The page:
A comparison of selected analyses for estimating environmental variation in early generations and advanced lines of wheat (Triticum aestivum L. em thell) Public Deposited

http://ir.library.oregonstate.edu/concern/graduate_thesis_or_dissertations/cz30px158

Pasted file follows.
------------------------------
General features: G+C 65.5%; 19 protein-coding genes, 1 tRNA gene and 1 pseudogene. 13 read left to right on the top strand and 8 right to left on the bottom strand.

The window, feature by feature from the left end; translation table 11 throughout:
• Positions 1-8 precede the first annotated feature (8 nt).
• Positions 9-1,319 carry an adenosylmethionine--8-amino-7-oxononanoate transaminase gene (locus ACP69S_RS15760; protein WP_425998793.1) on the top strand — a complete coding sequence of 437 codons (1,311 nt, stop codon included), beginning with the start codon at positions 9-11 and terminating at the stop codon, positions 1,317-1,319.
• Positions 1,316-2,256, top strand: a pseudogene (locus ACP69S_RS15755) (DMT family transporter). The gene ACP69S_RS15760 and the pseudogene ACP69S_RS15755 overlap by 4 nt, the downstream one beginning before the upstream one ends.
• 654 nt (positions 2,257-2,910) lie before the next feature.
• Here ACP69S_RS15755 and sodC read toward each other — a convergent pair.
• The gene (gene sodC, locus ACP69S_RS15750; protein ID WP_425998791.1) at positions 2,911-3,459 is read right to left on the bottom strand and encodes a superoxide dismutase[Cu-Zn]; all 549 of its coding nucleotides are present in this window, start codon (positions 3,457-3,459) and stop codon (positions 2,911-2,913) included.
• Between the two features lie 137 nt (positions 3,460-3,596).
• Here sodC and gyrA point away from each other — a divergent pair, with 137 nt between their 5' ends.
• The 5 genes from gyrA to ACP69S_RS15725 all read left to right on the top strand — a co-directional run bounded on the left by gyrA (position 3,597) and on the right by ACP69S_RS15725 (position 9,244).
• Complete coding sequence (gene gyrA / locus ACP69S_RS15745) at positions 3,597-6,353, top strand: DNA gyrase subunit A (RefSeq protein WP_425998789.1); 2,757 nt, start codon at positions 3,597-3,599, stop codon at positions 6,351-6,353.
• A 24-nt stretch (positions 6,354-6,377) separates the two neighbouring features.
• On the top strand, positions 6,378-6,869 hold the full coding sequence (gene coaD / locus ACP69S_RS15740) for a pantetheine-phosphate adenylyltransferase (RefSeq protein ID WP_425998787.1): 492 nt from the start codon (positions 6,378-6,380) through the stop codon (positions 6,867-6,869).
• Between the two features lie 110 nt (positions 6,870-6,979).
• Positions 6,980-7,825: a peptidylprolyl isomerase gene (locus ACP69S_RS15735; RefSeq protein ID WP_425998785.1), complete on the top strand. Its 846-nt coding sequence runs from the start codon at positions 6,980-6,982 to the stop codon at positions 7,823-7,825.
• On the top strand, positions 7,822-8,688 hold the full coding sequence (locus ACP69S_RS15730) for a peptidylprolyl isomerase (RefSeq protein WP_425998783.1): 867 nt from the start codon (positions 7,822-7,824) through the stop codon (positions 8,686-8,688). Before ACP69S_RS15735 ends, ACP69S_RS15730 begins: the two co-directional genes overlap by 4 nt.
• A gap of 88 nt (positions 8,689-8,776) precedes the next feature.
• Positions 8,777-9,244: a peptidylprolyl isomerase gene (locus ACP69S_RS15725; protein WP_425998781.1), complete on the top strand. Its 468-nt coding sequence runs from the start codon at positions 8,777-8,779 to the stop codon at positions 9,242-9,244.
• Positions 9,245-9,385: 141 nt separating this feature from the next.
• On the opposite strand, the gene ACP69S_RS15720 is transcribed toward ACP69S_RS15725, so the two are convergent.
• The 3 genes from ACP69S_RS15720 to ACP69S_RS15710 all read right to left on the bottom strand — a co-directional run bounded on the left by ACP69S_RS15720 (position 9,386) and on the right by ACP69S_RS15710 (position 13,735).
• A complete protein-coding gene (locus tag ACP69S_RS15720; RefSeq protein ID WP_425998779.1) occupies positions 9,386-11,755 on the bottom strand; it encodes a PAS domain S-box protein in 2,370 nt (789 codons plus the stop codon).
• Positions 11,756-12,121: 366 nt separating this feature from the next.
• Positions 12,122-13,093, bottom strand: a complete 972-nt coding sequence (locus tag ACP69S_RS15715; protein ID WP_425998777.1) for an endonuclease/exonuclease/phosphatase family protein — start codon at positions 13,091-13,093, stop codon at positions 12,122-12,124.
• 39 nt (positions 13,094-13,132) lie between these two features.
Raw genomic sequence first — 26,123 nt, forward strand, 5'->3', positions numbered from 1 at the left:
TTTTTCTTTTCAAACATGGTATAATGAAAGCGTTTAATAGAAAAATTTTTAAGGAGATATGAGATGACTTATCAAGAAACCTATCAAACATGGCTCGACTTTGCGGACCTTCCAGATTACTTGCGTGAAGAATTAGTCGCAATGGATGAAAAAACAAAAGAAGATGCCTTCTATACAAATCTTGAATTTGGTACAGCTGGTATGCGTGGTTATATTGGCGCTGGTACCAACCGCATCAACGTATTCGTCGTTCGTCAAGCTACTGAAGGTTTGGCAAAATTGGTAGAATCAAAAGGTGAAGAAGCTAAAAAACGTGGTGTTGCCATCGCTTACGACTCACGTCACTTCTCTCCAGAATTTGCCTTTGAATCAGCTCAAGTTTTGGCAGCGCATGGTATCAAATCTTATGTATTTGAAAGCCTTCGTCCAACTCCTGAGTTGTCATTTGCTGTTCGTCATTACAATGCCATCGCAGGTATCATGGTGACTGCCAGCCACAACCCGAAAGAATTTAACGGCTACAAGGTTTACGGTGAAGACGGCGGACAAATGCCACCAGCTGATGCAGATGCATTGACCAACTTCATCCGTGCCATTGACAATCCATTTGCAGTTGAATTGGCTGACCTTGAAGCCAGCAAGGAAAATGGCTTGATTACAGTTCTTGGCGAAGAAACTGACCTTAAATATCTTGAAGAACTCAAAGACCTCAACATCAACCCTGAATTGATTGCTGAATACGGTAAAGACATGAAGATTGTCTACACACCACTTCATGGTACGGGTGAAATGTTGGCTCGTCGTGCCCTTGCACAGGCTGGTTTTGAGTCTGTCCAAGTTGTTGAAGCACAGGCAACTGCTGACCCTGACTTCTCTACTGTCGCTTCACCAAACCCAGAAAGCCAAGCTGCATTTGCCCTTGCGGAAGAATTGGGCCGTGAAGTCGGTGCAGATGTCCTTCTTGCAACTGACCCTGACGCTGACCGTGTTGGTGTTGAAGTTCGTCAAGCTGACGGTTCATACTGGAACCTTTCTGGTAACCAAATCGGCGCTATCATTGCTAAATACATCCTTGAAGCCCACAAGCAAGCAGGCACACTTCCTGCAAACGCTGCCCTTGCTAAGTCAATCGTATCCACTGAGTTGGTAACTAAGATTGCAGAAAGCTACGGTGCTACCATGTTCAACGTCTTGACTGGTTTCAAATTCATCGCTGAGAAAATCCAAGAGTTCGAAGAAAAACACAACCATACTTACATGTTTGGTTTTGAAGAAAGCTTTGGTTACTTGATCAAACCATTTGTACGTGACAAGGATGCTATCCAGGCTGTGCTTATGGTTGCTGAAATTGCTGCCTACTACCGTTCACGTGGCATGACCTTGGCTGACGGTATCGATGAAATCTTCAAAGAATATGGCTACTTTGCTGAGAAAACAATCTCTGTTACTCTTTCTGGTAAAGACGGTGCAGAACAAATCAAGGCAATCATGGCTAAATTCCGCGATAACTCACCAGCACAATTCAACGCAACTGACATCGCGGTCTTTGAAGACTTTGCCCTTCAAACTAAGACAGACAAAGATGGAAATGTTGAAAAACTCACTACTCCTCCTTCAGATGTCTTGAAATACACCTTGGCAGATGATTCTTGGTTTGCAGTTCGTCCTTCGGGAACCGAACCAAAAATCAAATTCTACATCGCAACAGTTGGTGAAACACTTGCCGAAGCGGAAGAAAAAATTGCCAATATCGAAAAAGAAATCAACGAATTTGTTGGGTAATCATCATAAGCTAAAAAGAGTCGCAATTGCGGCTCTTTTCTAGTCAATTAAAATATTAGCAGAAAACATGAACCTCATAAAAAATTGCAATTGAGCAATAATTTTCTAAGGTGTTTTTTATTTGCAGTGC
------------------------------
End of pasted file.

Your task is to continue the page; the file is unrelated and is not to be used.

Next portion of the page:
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  • This investigation was motivated by the introduction of the new nearest neighbour analyses which reportedly provided a better control of soil gradients than conventional experimental methods. Three nearest neighbour analyses and six other analyses were compared with the completely randomized design or the randomized complete block design in reducing the experimental error. In Fl and F2 generations none of the analyses when compared with randomized complete block design provided a better control of error for plant height evaluation. For grain yield modest increases in efficiency were observed in weighted nearest neighbour analysis in Fl generation (116%) and F2 generation (109%) at Rugg Farm when compared to randomized complete block design (100%). Iterated nearest neighbour analysis (108%) and moving mean covariance analysis (109%) also showed increases in efficiency for the evaluation of F2 generation at Rugg Farm over randomized complete block design. Moving mean covariance analysis appeared more consistent in reducing error for the evaluation of F5 lines in unreplicated yield trials with the efficiency ranging from 122 to 212% when compared to completely randomized design (100%). Recently proposed weighted nearest neighbour analysis proved to be more efficient at Sherman Station, which was the most variable of the experimental sites. Augmented design was more efficient at Rugg Farm site where blocks matched field patterns. In the evaluation of 32 advanced selection replicated yield trials, the highest average efficiency was recorded for iterated nearest neighbour analysis (128%) and weighted nearest neighbour analyis (122%). Iterated nearest neighbour analysis, weighted nearest neighbour analysis, moving mean covariance analysis and weighted Papadakis method proved useful in the evaluation of advanced selection trials particularly in trials with correlation of adjacent plot residuals were greater than 0.4 and in trials where entries number was greater than 40.
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